The star of Breaking Bad debuts with a collection of memories and ruminations.
Cranston (b. 1956), borrowing his title and organization (sort of) from Jacques’ famous “All the world’s a stage” speech in As You Like It, offers a series of mostly short chapters that focus on the roles he’s played—in life, in film and TV, and on the stage. For a celebrity memoir, it’s unusually humble; the author makes no real mention of Golden Globe and Emmy wins, and he shows a determined effort throughout to credit and praise his co-workers. He mentions, for example, an effective gag on one of his Seinfeld appearances that came via an electrician. His narrative flows forward chronologically, broken only by abrupt shifts of focus to his various roles. His tells us about his parents—neither, especially the father, would ever qualify for a parenthood prize—and his siblings, who have been successful in their various enterprises despite, like the author, enduring a difficult childhood. (Near the end, he enters group therapy with them.) Occasionally, Cranston pauses to talk about the craft of acting, and a few of his observations sound like “takeaways” from a performance class (“Building a character is like building a house”). For the most part, the author stresses how skill and talent are fairly pointless without a lot of hard work and thought about the character and the words. He does not downplay his failures (a first marriage did not last); nor does he deny us details about his unmoored years, which included a Kerouac-ian cross-country journey with his brother. We learn as well about the perils and inconveniences of celebrity, his deep affection for his wife and daughter, and losses (parents, others). He ends with an account of his recent stage performance as Lyndon Johnson.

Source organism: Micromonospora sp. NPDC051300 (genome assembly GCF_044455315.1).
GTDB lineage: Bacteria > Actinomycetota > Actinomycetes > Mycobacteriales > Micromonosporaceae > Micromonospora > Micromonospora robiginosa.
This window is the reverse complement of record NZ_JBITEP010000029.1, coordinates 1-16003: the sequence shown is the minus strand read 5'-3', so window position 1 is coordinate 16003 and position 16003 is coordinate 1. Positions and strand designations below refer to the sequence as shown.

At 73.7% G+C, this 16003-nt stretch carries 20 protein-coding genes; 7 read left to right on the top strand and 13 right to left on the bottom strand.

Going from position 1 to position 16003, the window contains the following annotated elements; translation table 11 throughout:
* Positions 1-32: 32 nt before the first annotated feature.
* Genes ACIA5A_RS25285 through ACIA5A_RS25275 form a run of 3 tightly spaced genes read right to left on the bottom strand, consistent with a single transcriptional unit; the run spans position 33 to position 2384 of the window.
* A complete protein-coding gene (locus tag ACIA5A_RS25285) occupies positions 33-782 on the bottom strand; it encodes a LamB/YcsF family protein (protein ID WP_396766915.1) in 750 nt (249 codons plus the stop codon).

The highs here—and there are many—are meth-less but addictive.